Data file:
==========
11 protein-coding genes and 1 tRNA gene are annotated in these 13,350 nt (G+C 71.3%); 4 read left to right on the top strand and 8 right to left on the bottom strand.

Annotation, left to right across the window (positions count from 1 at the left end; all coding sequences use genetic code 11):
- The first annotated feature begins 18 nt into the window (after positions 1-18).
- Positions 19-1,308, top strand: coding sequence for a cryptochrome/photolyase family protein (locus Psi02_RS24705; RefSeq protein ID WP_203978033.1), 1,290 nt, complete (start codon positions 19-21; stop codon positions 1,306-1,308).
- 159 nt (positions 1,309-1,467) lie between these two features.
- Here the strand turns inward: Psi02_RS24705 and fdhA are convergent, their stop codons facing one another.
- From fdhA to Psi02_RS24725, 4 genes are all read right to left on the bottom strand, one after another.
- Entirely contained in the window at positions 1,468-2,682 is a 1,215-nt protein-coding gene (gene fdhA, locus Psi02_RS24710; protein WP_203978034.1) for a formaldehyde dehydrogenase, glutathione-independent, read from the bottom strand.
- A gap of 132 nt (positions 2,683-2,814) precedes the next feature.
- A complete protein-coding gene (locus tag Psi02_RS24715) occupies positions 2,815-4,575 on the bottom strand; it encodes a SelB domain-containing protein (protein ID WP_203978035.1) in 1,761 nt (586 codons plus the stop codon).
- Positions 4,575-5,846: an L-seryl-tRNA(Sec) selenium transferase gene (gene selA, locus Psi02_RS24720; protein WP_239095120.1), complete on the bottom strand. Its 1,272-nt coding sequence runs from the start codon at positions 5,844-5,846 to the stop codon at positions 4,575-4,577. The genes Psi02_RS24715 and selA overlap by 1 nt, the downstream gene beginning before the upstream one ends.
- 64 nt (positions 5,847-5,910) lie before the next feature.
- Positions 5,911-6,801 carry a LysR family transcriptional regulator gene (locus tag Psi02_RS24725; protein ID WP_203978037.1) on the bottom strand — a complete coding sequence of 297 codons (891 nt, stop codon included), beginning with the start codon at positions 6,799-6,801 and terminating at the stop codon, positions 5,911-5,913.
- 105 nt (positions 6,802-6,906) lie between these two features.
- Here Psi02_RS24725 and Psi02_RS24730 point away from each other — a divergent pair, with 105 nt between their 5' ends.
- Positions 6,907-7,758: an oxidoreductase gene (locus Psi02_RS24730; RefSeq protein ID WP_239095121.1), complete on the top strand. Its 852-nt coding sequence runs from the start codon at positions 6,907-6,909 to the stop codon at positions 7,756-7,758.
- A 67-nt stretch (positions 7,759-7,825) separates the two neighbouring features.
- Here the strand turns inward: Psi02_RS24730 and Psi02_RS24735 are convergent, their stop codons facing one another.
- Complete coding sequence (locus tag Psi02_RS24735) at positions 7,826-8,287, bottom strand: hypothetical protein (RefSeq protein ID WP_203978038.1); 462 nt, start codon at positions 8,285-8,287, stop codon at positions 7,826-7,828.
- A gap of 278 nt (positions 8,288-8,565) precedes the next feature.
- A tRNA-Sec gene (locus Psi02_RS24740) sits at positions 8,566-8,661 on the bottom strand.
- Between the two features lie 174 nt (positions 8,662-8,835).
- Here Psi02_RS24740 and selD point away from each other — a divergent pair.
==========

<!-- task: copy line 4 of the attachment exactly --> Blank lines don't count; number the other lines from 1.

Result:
- Positions 19-1,308, top strand: coding sequence for a cryptochrome/photolyase family protein (locus Psi02_RS24705; RefSeq protein ID WP_203978033.1), 1,290 nt, complete (start codon positions 19-21; stop codon positions 1,306-1,308).